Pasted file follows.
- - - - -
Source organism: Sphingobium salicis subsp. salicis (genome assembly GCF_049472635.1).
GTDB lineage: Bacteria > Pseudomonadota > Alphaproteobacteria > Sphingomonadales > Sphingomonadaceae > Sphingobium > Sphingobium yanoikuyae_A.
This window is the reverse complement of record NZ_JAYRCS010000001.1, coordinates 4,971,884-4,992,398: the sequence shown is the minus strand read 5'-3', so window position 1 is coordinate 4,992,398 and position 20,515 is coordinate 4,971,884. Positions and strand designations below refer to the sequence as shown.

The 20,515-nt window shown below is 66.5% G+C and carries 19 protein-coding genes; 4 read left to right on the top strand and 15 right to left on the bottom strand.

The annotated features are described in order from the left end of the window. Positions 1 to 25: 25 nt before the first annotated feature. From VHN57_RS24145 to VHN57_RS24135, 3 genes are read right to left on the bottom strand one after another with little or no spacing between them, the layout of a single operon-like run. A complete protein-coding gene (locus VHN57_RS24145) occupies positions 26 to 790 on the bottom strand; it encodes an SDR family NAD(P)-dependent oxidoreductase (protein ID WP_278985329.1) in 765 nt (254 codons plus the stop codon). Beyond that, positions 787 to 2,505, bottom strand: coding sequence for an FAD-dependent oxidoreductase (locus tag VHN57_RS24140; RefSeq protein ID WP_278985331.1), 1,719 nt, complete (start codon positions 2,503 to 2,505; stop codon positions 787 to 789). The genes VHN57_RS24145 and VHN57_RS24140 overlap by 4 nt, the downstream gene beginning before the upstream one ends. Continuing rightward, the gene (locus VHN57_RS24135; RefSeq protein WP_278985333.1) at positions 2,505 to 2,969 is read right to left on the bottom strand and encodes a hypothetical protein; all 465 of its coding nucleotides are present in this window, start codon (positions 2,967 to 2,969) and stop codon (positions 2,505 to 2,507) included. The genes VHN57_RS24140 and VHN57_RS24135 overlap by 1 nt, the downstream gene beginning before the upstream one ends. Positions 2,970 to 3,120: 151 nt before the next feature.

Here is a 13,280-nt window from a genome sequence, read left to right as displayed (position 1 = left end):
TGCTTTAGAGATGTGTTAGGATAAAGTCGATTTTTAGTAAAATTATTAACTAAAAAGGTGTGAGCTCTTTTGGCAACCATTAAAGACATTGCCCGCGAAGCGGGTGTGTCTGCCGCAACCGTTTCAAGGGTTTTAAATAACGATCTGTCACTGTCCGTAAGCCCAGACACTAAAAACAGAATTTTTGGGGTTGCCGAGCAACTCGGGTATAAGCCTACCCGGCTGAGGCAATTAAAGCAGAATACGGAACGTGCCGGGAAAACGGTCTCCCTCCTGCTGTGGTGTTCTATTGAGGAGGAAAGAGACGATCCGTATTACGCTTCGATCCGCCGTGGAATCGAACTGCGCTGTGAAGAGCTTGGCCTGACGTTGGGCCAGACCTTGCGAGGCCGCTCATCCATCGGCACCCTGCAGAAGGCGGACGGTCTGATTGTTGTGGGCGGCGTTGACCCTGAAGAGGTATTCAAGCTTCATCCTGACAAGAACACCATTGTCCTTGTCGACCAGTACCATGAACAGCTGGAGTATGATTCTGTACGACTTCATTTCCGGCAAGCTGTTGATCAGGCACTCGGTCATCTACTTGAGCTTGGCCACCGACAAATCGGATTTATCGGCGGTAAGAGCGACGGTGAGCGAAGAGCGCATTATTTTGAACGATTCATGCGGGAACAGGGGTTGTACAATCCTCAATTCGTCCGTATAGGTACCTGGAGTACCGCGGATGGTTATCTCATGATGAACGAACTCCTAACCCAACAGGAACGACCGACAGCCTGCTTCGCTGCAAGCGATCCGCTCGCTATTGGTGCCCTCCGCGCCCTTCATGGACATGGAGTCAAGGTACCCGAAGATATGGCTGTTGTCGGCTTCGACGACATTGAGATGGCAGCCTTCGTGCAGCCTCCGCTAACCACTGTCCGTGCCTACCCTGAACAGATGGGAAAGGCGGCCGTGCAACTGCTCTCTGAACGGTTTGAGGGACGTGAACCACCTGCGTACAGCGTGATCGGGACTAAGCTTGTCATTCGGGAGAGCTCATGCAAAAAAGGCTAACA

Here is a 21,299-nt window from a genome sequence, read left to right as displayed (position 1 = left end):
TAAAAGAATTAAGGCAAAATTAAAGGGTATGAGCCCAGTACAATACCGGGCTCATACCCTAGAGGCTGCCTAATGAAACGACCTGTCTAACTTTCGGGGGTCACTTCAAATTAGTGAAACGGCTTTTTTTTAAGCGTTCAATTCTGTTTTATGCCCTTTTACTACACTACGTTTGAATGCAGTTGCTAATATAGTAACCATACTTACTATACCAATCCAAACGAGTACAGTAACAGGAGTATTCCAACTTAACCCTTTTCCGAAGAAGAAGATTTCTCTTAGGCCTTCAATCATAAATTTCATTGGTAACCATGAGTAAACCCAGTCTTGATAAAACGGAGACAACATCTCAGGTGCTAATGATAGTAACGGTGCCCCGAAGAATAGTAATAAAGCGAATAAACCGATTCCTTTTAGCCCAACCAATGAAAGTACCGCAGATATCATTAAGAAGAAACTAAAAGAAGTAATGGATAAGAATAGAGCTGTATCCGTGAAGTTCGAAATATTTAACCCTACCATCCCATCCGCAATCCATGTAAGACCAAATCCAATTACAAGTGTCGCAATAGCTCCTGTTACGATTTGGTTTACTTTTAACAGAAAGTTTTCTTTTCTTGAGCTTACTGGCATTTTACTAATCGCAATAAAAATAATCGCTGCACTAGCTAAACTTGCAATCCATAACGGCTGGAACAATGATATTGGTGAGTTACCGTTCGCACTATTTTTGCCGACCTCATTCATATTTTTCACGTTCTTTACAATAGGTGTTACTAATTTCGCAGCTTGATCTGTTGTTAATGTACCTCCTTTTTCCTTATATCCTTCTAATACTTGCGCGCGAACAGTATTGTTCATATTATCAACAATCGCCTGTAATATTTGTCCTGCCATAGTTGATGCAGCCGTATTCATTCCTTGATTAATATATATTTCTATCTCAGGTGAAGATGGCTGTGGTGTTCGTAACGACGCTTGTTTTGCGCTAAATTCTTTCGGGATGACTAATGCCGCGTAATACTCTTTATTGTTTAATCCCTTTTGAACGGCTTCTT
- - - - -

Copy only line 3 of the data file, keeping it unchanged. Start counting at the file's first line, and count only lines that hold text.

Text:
This window is the reverse complement of record NZ_JAYRCS010000001.1, coordinates 4,971,884-4,992,398: the sequence shown is the minus strand read 5'-3', so window position 1 is coordinate 4,992,398 and position 20,515 is coordinate 4,971,884. Positions and strand designations below refer to the sequence as shown.